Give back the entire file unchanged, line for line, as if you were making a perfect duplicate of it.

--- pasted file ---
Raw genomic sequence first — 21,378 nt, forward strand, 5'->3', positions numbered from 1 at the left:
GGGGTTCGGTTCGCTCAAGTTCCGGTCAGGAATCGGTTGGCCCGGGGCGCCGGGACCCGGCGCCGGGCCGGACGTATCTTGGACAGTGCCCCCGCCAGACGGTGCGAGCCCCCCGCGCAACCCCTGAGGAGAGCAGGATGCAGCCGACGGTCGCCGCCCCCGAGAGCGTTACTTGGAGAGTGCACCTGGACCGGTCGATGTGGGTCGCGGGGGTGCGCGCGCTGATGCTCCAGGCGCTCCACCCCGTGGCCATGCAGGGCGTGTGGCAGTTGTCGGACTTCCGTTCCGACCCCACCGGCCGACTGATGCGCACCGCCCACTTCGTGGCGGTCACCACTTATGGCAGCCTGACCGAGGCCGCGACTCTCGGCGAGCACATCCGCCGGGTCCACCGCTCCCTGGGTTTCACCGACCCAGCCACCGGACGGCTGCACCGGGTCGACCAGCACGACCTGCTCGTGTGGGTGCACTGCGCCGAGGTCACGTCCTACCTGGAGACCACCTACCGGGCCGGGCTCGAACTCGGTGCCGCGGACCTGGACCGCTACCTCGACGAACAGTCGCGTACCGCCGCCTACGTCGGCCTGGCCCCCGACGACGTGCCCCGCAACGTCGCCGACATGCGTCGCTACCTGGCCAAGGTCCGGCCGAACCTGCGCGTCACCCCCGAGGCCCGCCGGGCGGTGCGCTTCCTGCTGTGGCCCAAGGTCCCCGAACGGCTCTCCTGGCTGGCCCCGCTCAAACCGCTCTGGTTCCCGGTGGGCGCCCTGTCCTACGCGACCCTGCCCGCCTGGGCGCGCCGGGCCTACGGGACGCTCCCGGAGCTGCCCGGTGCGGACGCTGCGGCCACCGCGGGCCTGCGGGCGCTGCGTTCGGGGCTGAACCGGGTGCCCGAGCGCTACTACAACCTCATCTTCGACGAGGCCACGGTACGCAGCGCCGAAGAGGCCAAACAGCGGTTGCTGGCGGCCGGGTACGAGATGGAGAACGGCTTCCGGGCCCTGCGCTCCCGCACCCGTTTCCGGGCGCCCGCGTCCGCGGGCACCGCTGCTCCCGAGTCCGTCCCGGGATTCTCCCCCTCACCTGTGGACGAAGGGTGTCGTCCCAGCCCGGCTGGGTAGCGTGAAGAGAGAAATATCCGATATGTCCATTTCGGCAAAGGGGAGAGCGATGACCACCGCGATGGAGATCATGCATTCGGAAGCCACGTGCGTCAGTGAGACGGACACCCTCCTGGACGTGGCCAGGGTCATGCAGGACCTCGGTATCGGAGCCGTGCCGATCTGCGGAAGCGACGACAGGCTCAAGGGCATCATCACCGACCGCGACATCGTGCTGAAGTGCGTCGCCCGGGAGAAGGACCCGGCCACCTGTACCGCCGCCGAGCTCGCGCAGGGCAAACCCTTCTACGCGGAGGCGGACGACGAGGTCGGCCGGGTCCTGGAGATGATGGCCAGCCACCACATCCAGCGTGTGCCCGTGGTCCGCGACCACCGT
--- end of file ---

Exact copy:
Raw genomic sequence first — 21,378 nt, forward strand, 5'->3', positions numbered from 1 at the left:
GGGGTTCGGTTCGCTCAAGTTCCGGTCAGGAATCGGTTGGCCCGGGGCGCCGGGACCCGGCGCCGGGCCGGACGTATCTTGGACAGTGCCCCCGCCAGACGGTGCGAGCCCCCCGCGCAACCCCTGAGGAGAGCAGGATGCAGCCGACGGTCGCCGCCCCCGAGAGCGTTACTTGGAGAGTGCACCTGGACCGGTCGATGTGGGTCGCGGGGGTGCGCGCGCTGATGCTCCAGGCGCTCCACCCCGTGGCCATGCAGGGCGTGTGGCAGTTGTCGGACTTCCGTTCCGACCCCACCGGCCGACTGATGCGCACCGCCCACTTCGTGGCGGTCACCACTTATGGCAGCCTGACCGAGGCCGCGACTCTCGGCGAGCACATCCGCCGGGTCCACCGCTCCCTGGGTTTCACCGACCCAGCCACCGGACGGCTGCACCGGGTCGACCAGCACGACCTGCTCGTGTGGGTGCACTGCGCCGAGGTCACGTCCTACCTGGAGACCACCTACCGGGCCGGGCTCGAACTCGGTGCCGCGGACCTGGACCGCTACCTCGACGAACAGTCGCGTACCGCCGCCTACGTCGGCCTGGCCCCCGACGACGTGCCCCGCAACGTCGCCGACATGCGTCGCTACCTGGCCAAGGTCCGGCCGAACCTGCGCGTCACCCCCGAGGCCCGCCGGGCGGTGCGCTTCCTGCTGTGGCCCAAGGTCCCCGAACGGCTCTCCTGGCTGGCCCCGCTCAAACCGCTCTGGTTCCCGGTGGGCGCCCTGTCCTACGCGACCCTGCCCGCCTGGGCGCGCCGGGCCTACGGGACGCTCCCGGAGCTGCCCGGTGCGGACGCTGCGGCCACCGCGGGCCTGCGGGCGCTGCGTTCGGGGCTGAACCGGGTGCCCGAGCGCTACTACAACCTCATCTTCGACGAGGCCACGGTACGCAGCGCCGAAGAGGCCAAACAGCGGTTGCTGGCGGCCGGGTACGAGATGGAGAACGGCTTCCGGGCCCTGCGCTCCCGCACCCGTTTCCGGGCGCCCGCGTCCGCGGGCACCGCTGCTCCCGAGTCCGTCCCGGGATTCTCCCCCTCACCTGTGGACGAAGGGTGTCGTCCCAGCCCGGCTGGGTAGCGTGAAGAGAGAAATATCCGATATGTCCATTTCGGCAAAGGGGAGAGCGATGACCACCGCGATGGAGATCATGCATTCGGAAGCCACGTGCGTCAGTGAGACGGACACCCTCCTGGACGTGGCCAGGGTCATGCAGGACCTCGGTATCGGAGCCGTGCCGATCTGCGGAAGCGACGACAGGCTCAAGGGCATCATCACCGACCGCGACATCGTGCTGAAGTGCGTCGCCCGGGAGAAGGACCCGGCCACCTGTACCGCCGCCGAGCTCGCGCAGGGCAAACCCTTCTACGCGGAGGCGGACGACGAGGTCGGCCGGGTCCTGGAGATGATGGCCAGCCACCACATCCAGCGTGTGCCCGTGGTCCGCGACCACCGT